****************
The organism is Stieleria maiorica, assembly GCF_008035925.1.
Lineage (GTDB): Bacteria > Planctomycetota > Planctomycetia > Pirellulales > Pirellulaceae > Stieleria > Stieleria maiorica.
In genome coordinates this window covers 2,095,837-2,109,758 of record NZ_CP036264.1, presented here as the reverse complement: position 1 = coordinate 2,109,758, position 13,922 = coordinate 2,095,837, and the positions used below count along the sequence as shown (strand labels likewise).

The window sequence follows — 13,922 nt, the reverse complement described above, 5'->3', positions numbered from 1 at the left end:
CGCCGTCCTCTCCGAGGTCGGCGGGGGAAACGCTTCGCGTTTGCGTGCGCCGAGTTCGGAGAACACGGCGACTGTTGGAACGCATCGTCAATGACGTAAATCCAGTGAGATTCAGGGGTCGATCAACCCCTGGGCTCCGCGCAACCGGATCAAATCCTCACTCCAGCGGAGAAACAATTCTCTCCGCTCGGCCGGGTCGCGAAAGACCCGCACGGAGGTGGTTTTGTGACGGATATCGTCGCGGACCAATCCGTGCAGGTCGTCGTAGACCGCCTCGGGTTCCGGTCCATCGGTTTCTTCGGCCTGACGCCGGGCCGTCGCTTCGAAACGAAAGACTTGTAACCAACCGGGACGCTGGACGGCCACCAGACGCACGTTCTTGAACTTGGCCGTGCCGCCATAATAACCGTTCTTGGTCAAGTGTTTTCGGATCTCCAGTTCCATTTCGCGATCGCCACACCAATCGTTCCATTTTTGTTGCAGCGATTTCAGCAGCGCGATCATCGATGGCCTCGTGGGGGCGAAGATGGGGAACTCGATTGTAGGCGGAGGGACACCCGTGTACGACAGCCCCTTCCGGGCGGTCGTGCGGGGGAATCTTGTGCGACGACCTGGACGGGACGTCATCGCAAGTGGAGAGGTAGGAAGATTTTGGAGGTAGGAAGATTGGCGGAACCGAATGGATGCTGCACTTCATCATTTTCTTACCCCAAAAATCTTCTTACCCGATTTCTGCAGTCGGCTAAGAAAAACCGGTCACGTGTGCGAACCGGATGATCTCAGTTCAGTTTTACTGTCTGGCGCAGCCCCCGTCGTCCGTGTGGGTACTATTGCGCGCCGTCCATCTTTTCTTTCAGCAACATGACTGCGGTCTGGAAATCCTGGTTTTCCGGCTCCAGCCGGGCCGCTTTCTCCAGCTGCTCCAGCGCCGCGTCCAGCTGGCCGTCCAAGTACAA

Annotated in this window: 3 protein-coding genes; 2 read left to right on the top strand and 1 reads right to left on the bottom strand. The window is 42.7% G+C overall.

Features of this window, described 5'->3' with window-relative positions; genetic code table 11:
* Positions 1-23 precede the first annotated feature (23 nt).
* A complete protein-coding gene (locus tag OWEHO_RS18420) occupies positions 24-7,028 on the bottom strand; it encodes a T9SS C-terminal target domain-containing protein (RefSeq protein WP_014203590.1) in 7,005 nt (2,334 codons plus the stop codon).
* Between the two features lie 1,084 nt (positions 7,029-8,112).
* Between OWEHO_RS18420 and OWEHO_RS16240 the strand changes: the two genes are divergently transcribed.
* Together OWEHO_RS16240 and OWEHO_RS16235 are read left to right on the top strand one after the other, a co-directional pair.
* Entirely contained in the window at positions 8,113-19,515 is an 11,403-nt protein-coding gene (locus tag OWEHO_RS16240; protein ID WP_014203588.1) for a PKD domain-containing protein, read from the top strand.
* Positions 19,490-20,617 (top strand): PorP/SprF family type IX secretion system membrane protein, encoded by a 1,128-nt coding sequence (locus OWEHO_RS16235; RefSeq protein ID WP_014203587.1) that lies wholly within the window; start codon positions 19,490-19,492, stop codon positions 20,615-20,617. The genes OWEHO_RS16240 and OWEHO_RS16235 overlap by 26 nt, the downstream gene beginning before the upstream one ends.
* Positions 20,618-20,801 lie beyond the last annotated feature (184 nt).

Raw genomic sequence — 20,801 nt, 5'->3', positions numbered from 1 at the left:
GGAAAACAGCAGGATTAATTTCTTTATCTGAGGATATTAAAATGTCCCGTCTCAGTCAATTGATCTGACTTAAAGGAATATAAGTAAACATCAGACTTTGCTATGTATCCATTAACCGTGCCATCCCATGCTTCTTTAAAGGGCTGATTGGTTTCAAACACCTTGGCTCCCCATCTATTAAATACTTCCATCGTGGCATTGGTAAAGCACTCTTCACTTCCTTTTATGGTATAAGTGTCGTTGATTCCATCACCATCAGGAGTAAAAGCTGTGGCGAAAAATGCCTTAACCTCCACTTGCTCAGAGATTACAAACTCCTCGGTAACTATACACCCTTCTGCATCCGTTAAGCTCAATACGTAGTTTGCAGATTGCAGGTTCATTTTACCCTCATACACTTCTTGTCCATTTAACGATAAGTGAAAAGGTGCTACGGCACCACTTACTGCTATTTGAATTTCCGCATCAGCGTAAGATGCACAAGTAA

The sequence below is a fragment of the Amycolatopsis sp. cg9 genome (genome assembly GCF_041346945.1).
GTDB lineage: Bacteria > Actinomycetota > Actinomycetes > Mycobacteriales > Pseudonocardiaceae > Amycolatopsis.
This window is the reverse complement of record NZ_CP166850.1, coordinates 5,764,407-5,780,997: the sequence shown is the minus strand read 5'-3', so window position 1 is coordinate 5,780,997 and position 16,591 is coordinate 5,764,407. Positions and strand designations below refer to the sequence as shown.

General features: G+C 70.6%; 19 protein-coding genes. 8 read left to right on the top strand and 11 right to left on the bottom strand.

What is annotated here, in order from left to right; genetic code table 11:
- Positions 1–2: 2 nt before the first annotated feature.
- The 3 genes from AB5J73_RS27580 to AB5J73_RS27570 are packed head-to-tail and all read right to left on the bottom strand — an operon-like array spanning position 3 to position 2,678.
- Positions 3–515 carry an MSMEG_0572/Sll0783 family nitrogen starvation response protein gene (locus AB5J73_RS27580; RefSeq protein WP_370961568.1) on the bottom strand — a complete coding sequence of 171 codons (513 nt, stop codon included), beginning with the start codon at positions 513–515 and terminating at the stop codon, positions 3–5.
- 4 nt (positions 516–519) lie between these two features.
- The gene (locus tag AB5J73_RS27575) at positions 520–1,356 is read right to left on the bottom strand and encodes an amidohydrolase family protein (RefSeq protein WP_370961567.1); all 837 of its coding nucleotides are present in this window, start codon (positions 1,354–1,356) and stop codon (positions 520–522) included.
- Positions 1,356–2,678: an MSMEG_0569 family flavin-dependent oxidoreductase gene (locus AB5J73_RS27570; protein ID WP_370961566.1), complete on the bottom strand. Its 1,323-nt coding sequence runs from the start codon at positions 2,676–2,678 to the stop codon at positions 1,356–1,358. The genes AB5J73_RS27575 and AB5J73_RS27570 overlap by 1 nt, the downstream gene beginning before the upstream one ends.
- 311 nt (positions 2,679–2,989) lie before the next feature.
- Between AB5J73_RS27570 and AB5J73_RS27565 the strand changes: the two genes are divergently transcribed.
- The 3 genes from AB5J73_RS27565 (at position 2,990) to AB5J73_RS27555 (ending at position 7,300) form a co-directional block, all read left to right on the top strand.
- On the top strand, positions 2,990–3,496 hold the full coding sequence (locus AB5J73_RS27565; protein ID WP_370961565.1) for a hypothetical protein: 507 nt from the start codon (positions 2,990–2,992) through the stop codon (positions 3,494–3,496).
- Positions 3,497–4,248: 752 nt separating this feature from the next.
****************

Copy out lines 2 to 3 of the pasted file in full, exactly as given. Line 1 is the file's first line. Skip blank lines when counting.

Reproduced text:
Lineage (GTDB): Bacteria > Planctomycetota > Planctomycetia > Pirellulales > Pirellulaceae > Stieleria > Stieleria maiorica.
In genome coordinates this window covers 2,095,837-2,109,758 of record NZ_CP036264.1, presented here as the reverse complement: position 1 = coordinate 2,109,758, position 13,922 = coordinate 2,095,837, and the positions used below count along the sequence as shown (strand labels likewise).